Written by Staff Reports
Wanda Jean Allen and her spiritual advisor, the Rev. Robin Meyers of Mayflower Congregational UCC in Oklahoma City, shortly before her Jan. 11 execution. Chandra Simon photo.
Over the years, Meyers had been a spiritual advisor to Allen as she pleaded with the judicial system for her life, and she had asked him to stand with her at the end.
With an IQ measured at different times at 69 and 80, Allen had been convicted in June 1988 of killing her lesbian lover. In 1995, neurological tests confirmed that she had frontal lobe brain damage—the part of the brain that inhibits violent impulses. But at the original trial, her attorney failed to raise the issue of her mental disabilities.
Threw out the Bible
Meyers raised this issue at a petition for clemency on Dec. 15, 2000. The Rev. John Kruger, Kansas-Oklahoma Conference Minister, attended the clemency hearing in support of Meyers.
At the hearing, "we asked what kind of clemency you get in Oklahoma when you are poor, black, female, mentally impaired and lesbian," says Meyers. "For this, I was personally attacked."
The courts threw out Meyers' testimony on the grounds of separation of church and state.
"They read the Bible when they killed her," Meyers says, "but they threw it out during the trial."
'God, let me honor your call'
As Meyers stood with Allen, protesters outside the jail were arrested for peaceful civil disobedience.
Among the seven arrested were the Rev. Sala Nolan, Minister for Criminal Justice and Human Rights for the UCC's Justice and Witness Ministries, and the Rev. Diane Baker, a member of Mayflower Congregational.
"I prayed, 'God, let me honor your call,'" says Nolan, referring her decision to protest. For their act of civil disobedience, the protesters were fingerprinted, photographed, charged, strip searched and locked in a cell with lice-infected mattresses.
Across the United States, there is growing support for a moratorium on the death penalty from both liberal and conservative church members, partially because of DNA evidence, which increasingly overturns death penalty convictions.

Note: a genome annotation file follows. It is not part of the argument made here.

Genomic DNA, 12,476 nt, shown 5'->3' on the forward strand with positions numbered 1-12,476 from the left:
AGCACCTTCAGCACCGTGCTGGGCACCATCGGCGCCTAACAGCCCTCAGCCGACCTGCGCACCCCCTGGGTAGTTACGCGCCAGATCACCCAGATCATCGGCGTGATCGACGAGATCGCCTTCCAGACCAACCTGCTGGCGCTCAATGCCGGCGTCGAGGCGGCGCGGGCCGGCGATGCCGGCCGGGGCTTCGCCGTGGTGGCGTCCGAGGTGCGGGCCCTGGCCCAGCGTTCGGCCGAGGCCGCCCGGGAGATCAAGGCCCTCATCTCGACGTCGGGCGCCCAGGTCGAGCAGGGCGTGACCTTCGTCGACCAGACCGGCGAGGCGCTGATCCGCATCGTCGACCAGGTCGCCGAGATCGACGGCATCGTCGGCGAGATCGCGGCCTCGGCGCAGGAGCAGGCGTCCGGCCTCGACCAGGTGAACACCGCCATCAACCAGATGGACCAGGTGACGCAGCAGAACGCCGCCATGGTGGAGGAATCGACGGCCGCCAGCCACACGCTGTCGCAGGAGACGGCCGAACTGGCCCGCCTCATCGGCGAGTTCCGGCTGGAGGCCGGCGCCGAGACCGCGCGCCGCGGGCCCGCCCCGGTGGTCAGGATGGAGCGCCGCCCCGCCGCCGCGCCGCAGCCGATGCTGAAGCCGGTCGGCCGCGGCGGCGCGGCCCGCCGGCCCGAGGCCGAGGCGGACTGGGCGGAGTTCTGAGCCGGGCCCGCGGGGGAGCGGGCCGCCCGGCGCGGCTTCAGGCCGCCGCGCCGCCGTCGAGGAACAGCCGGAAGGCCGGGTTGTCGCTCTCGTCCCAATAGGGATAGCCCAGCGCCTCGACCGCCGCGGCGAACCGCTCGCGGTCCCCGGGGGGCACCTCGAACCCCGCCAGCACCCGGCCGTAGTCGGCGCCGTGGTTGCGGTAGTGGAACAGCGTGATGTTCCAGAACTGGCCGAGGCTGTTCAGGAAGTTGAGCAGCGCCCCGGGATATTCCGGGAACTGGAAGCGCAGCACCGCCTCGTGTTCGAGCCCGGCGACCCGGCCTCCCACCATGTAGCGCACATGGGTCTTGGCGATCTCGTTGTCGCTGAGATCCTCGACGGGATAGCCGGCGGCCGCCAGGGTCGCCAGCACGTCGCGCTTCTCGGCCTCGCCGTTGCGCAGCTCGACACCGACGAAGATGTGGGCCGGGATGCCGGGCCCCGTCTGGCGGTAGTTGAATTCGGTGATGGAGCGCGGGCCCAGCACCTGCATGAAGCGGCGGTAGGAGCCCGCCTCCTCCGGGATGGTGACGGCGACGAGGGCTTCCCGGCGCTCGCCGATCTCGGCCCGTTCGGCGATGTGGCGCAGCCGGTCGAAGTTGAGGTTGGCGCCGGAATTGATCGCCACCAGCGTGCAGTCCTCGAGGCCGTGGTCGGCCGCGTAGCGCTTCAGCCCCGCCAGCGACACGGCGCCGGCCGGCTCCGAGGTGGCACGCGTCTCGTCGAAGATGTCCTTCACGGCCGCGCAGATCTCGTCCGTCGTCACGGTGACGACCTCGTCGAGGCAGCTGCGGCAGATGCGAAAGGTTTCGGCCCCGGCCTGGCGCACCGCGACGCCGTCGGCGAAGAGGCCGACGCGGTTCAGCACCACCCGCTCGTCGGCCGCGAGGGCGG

U.S. government reports have confirmed the racism inherent in the death penalty. In addition, a 1998 study by the Death Penalty Information Center showed that African-American defendants were 3.9 times as likely to be sentenced to death as white defendants, and that persons who kill whites are 4.3 times more likely to receive the death penalty than those who kill African Americans.
According to the Lambda Legal Defense Fund, prosecutors also use sexual orientation of the accused to increase the likelihood of getting a death penalty conviction.
The struggle continues
Since the execution of Allen, the church members in Oklahoma City continue to fight for an end to the death penalty.
On Jan. 23, two more of Meyers' parishioners were arrested on civil disobedience charges while protesting on behalf of those still on Death Row in Oklahoma.
Another person, on seeing two more Mayflower members get arrested, said to Meyers, "If you've got this many people going to jail [over the death penalty issue], I think I'd better come to your church!"
At Mayflower, the struggle over the death penalty issue is particularly sensitive. So how does Meyers respond to UCC members who do not support the denomination's resolution against the death penalty, or whose loved ones were brutally killed and who now seek justice?
This is not a question Meyers takes lightly as pastor to a church member whose father was killed in the Oklahoma City bombing.
"Our first instinct is to want to kill for retribution," says Meyers. "As people of faith, we call people to ask, 'Is your religion going to leave you where you are or take you higher?' Your anger will destroy you if you don't make it to the next level."
Ron Buford is the UCC's public relations and marketing manager. Read the Rev. Robin Meyers' sermons on Wanda Jean's execution at the UCC website www.ucc.org/ucnews/feb01/killing.htm. To learn more about death penalty issues, visit www.deathpenaltyinfo.org.